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Appeal judges criticise Judge Gilbart’s riot sentencing

28 September 2011

The Court of Appeal has criticised the approach to the sentencing of rioters taken by Judge Andrew Gilbart, the Recorder of Manchester.

In the aftermath of last month's riots Judge Gilbart QC at Manchester Crown Court said the sentencing guidelines could “could properly be departed from” when dealing with rioters because the situation “took them completely outside the usual context of criminality” (see solicitorsjournal.com 17 August 2011).

Lord Judge, Lord Justice Leveson and Lord Justice Thomas yesterday considered appeals against sentences by ten people involved in last month’s riots.

Their judgment will not be handed down until next week, but during the hearing all three judges were reported as criticising the Recorder of Manchester.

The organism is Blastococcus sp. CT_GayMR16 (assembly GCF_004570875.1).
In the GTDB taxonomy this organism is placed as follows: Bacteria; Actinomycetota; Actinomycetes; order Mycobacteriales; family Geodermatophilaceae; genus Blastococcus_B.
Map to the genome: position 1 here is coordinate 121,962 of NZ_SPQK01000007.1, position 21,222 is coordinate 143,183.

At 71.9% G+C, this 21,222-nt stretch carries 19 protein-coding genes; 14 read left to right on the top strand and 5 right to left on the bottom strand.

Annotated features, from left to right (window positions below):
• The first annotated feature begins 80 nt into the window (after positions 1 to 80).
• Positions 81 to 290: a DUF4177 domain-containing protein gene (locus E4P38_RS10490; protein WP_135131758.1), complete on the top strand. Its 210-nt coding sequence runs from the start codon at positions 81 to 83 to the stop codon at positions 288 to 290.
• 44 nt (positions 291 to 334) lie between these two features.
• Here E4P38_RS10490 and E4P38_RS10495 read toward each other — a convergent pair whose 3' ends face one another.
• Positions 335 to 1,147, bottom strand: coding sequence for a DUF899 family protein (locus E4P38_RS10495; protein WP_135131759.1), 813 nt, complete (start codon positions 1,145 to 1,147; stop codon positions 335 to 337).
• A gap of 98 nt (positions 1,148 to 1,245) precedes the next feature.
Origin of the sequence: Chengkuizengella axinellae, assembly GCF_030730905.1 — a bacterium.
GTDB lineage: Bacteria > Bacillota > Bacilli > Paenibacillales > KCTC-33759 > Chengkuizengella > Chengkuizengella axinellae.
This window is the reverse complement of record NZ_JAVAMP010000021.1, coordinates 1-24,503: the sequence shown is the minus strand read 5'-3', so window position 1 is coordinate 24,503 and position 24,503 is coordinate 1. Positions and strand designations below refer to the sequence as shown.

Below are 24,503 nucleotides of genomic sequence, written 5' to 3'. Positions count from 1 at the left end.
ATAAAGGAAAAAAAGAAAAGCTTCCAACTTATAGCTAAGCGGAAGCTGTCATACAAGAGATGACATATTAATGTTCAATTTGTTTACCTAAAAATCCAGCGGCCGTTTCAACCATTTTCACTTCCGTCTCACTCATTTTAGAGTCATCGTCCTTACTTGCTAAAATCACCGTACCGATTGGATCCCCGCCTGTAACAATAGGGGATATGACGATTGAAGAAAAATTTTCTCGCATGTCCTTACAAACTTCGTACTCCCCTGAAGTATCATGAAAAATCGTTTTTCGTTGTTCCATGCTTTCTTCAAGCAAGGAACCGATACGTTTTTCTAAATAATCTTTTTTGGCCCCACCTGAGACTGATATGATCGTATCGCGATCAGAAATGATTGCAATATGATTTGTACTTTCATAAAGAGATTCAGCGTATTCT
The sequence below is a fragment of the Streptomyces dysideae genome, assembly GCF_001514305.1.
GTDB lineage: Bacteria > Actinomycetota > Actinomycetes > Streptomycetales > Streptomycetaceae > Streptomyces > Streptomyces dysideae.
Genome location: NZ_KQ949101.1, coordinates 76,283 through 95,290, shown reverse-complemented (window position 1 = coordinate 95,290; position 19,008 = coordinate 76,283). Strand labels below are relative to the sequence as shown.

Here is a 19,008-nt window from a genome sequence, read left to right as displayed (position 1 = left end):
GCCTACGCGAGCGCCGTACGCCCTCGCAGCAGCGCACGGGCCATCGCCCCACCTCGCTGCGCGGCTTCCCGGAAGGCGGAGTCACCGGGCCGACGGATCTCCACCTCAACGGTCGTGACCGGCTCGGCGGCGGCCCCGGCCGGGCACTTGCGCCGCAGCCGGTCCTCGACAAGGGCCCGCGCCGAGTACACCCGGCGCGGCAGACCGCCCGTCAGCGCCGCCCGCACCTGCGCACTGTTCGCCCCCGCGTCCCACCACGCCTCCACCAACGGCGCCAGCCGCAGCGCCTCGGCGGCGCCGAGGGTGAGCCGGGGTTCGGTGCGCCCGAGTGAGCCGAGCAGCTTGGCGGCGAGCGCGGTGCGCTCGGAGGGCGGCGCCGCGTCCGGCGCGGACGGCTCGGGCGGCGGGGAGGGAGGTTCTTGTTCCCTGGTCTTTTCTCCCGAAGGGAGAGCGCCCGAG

Lord Justice Thomas accused Judge Gilbart of creating “what is in reality guidelines” through his strongly-worded judgment.

Leveson LJ said that by suggesting ranges for riot-related offences, Judge Gilbart had done “something which not even this court does”.

Lord Judge is said by The Telegraph to have promised to uphold abnormally tough sentences because of the “ghastliness of what was going on”.

He said this summer’s riots were more serious than the Bradford riots in 2001 and the fact they were nationwide should be taken into account.

However, he warned that if other judges took the same approach as Judge Gilbart it would be a “recipe for chaos”.

Among the sentences considered were the four-year terms imposed on Jordan Blackshaw and Perry Sutcliffe-Keenan, two men of previous good character, at Chester Crown Court.

The young men had attempted to incite riots in Warrington and Northwich through posts on Facebook. In the event, nothing happened in either location.

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Procedures Costs